Plywood box takes centre stage at auction of Hacienda heirlooms

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The Independent Culture

A big, unsightly black box that was knocked up out of plywood 18 years ago and became the centrepiece of the most fêted nightclub on the planet is to be the subject of an intense international bidding war.

A big, unsightly black box that was knocked up out of plywood 18 years ago and became the centrepiece of the most fêted nightclub on the planet is to be the subject of an intense international bidding war.

The box - described by one of the less enlightened of those auctioning it as "like a garden shed only bigger" - was the disc jockey's booth at the Hacienda, the nightclub that played host to the unknown Madonna and the Gallagher brothers and the place to which the world's clubbers beat a path in the 1980s.

The club, a former textile warehouse, has been empty since June 1997 and is being demolished to make way for apartments. Interior bricks listed at £5 and dance floor tiles from £10 are among the more affordable lots to be auctioned tomorrow, but the booth is coveted desperately.

Advance bids have been tabled from New York, Tokyo, Sydney and Seattle. Prospective buyers include the high-earning cult club DJs Graeme Park and Sasha.

Each will need to wrest it away from Liverpool's Cream nightclub, which is also expected to bid hard, though the prospect of the booth going to the rival city this week precipitated a "Stop the Scousers" fund-raising campaign by a Mancunian DJ, Bobby Langley, who hosted the club's last New Year's Eve event three years ago.

The club's lavatory door, cash register, steel toilet taps, telephone box and speaker supports will all be sold as it is torn apart, leaving only its distinctive convex façade intact.

Those who visited the club when it opened in May 1982 will be surprised to hear there is anything to auction at all. Its stark, functional, industrial design - a cavernous space supported on steel girders - was unlike anything seen before and a deliberate subversion of the nightclub establishment.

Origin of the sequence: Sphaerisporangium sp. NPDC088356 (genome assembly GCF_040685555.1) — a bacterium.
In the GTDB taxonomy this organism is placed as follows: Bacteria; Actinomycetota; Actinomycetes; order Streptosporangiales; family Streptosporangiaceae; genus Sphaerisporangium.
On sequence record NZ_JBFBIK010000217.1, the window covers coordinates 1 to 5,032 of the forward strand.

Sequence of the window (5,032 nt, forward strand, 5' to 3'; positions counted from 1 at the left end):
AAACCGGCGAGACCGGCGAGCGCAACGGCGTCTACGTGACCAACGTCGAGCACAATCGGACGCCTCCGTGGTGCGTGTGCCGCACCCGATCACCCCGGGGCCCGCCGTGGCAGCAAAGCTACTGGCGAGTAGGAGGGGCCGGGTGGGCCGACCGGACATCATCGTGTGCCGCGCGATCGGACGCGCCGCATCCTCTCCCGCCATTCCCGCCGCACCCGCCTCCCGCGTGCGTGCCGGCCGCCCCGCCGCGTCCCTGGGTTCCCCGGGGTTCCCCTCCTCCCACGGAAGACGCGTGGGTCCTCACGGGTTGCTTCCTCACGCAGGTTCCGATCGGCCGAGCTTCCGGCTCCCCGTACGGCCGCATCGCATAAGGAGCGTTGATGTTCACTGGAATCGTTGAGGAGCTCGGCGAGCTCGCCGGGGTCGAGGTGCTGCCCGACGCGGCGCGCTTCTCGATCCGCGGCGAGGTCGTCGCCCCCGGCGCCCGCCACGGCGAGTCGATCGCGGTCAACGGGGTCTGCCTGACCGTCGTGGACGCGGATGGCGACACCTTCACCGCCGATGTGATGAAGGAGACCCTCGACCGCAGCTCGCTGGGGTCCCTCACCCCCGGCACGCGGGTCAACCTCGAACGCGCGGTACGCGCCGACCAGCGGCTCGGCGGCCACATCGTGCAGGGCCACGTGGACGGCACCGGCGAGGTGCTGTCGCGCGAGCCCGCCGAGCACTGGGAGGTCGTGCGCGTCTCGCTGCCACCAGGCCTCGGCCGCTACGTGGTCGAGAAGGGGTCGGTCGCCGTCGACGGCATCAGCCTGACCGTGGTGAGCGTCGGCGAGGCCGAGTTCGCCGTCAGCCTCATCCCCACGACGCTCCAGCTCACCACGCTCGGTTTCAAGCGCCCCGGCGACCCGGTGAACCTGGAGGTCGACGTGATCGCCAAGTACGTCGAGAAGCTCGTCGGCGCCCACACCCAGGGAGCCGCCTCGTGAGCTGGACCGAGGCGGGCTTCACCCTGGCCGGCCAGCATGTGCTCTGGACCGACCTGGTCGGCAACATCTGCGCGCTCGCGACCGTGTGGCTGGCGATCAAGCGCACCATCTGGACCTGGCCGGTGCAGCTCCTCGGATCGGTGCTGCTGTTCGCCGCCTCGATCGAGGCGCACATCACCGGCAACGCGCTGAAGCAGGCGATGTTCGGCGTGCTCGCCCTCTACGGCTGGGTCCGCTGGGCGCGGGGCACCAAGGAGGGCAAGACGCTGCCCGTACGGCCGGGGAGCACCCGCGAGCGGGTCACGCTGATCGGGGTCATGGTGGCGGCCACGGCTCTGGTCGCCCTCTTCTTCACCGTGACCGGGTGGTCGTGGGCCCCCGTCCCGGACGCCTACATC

It was the creation of Anthony H Wilson, then co-owner of the independent Factory Records label, and the band New Order, who named it after a reference in an obscure 1953 philosophical manifesto by Ivan Chtcheglov, which described "hacienda" as an idealised co-operative community.

The club will be best remembered for its subversive Eighties days of ecstasy-fuelled acid-house music, the dance beat that inspired a generation of so-called independent "Madchester" bands such as Happy Mondays and Stone Roses.

After Newsweek magazine put the club on its cover in July 1990, a prominent Manchester city councillor declared that ecstasy was "part of the city's cultural package alongside music and clothes".

Its end arrived with the rise of local drugs gangs of Salford and Cheetham Hill, into whose rivalry it was drawn. The club hired George Carman QC and successfully fended off an attempt by Greater Manchester Police to revoke its licence, but conceded it had run out of methods to curb drug-dealing when the place shut in 1997.

Despite the graffiti on the exterior, which reads "the Hacienda must be rebuilt", there has been surprisingly little local desire to remember the venue in the way that Liverpool venerates the Cavern. Mr Wilson opposed making a heritage centre out of the Hacienda and even the Manchester Civic Society has campaigned only to preserve the frontage.

Lots can be viewed on www.hacauction.com

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